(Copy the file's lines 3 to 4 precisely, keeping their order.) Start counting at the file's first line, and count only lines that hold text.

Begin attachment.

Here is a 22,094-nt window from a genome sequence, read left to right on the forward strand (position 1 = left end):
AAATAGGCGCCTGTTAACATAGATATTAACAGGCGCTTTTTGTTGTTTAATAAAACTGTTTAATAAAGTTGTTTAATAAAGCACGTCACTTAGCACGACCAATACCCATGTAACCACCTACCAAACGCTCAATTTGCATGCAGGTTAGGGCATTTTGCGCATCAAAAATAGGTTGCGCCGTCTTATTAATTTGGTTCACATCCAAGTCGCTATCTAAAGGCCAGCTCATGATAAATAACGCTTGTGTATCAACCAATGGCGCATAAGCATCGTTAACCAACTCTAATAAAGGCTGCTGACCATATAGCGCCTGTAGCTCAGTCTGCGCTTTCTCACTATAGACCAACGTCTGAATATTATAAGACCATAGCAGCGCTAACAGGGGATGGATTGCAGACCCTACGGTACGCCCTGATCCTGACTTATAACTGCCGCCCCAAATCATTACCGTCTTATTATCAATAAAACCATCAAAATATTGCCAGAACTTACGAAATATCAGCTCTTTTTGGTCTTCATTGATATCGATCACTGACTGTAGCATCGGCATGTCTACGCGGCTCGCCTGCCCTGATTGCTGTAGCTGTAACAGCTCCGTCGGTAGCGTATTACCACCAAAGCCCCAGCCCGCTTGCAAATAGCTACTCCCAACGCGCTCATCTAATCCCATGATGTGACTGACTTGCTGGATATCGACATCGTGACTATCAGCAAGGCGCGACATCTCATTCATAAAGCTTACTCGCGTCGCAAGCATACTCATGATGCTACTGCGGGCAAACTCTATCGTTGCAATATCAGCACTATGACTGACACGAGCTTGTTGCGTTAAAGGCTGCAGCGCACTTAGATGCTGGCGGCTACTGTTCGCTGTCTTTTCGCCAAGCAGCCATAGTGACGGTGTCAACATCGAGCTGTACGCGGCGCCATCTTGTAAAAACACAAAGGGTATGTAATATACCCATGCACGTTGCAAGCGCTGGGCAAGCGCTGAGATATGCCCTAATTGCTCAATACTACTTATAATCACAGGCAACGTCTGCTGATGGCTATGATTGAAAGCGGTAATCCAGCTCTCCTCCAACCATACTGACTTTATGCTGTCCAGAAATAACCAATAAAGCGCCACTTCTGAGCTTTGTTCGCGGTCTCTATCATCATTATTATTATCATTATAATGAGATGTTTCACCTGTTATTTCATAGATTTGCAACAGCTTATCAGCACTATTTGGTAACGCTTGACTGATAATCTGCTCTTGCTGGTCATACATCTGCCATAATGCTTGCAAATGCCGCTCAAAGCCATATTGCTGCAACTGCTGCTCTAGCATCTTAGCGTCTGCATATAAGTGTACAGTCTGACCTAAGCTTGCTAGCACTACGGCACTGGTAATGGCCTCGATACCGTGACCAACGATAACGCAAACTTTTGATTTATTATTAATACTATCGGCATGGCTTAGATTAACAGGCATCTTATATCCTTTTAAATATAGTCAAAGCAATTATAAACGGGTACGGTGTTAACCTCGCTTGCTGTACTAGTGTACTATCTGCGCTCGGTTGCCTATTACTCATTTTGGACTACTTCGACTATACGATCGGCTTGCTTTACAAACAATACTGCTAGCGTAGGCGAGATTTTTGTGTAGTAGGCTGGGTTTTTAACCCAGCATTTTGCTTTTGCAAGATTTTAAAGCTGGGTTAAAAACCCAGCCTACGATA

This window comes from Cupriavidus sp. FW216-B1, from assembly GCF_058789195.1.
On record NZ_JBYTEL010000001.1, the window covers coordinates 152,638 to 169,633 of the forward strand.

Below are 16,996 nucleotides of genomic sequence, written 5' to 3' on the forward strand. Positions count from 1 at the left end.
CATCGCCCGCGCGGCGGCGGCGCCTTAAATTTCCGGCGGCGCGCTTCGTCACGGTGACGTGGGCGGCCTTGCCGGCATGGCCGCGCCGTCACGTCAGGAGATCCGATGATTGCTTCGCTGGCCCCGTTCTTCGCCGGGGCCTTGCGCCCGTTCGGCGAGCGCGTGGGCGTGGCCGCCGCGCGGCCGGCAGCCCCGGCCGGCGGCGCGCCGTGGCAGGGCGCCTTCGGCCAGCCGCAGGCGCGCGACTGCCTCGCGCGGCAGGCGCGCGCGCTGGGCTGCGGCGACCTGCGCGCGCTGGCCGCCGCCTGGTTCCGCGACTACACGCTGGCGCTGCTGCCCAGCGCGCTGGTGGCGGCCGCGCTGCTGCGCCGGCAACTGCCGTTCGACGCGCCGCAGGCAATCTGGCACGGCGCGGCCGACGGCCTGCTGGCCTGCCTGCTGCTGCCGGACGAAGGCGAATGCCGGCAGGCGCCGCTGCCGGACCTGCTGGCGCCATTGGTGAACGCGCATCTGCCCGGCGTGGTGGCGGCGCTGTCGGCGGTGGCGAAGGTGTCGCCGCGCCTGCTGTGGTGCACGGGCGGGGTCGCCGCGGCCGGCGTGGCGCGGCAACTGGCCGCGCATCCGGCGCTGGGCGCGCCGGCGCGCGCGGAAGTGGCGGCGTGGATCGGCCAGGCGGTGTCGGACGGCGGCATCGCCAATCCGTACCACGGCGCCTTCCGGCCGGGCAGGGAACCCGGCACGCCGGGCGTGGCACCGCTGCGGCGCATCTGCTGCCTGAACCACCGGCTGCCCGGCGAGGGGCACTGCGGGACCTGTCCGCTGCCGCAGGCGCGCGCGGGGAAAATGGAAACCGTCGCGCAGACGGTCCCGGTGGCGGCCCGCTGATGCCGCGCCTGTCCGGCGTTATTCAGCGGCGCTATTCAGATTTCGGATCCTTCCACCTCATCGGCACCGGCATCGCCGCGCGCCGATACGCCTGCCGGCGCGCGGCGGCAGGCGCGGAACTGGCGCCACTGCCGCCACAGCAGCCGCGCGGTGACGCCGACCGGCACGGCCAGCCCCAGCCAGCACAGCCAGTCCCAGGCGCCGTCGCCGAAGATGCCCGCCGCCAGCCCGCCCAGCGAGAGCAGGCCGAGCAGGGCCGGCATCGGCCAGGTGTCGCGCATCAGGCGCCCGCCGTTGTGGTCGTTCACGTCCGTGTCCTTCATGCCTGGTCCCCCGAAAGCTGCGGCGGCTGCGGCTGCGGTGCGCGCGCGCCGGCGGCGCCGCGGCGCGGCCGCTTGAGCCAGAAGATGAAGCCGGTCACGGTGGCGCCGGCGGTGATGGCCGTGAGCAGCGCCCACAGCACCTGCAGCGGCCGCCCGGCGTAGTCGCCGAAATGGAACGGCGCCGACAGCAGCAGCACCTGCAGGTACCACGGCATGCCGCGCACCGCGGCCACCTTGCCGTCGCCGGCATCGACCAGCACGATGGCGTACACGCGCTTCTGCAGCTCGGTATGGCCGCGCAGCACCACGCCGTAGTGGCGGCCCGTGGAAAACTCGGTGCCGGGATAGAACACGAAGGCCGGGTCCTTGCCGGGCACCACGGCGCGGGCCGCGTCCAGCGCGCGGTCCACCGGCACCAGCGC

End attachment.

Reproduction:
This window comes from Cupriavidus sp. FW216-B1, from assembly GCF_058789195.1.
On record NZ_JBYTEL010000001.1, the window covers coordinates 152,638 to 169,633 of the forward strand.